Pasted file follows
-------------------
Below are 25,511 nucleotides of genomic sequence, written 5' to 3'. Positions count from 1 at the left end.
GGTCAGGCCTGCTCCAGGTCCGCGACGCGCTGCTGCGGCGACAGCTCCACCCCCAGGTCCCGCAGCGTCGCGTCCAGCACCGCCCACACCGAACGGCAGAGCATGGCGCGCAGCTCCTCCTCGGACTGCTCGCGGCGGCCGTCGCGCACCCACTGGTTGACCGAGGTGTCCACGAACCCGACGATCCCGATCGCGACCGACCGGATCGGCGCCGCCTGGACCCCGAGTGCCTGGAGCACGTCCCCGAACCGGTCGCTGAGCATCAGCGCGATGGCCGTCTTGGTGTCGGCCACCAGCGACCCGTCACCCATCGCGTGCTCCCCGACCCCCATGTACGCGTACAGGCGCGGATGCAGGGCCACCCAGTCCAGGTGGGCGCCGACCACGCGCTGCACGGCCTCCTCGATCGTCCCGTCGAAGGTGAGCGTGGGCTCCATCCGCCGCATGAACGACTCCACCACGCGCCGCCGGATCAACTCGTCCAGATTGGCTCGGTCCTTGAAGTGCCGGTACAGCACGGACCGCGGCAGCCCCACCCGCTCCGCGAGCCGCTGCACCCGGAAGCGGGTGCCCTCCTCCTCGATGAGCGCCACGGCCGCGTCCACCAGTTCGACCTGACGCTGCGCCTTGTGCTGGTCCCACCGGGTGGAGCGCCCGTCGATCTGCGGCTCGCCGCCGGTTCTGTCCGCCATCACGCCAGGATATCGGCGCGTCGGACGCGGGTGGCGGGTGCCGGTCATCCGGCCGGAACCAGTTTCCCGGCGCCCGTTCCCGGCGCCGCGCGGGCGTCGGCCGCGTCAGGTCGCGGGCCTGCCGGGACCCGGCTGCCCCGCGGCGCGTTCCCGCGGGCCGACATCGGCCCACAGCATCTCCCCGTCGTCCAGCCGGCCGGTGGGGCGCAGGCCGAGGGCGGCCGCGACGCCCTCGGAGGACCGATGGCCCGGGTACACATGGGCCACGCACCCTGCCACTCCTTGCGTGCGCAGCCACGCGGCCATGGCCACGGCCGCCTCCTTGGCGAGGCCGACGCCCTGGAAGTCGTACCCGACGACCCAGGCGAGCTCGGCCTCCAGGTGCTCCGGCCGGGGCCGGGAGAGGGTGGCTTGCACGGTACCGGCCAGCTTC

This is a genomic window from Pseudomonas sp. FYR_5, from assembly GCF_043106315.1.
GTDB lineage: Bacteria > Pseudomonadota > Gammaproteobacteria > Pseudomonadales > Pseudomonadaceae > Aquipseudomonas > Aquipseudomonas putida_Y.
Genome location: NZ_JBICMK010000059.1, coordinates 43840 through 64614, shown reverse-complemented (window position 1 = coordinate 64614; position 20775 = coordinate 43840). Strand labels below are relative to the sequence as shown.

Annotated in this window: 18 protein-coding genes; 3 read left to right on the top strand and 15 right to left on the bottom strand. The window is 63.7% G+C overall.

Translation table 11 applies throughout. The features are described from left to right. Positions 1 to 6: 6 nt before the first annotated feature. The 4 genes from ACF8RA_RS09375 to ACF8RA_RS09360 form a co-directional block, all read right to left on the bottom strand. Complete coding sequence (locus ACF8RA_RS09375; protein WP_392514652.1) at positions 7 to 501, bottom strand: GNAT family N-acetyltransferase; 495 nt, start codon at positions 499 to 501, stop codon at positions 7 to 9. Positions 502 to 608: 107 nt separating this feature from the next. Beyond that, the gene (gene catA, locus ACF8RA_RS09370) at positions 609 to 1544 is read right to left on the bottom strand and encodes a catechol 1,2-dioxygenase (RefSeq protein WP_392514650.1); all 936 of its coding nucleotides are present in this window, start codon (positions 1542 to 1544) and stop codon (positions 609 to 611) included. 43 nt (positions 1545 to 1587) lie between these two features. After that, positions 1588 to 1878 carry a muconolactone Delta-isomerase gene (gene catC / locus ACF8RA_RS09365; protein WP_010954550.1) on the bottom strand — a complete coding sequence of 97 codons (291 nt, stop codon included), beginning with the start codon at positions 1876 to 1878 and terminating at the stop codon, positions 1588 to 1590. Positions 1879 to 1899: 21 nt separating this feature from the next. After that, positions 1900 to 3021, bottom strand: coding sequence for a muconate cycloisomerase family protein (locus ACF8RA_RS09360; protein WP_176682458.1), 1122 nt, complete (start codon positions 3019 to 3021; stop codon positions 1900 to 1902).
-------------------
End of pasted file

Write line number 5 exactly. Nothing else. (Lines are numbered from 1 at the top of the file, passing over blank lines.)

Genome location: NZ_JBICMK010000059.1, coordinates 43840 through 64614, shown reverse-complemented (window position 1 = coordinate 64614; position 20775 = coordinate 43840). Strand labels below are relative to the sequence as shown.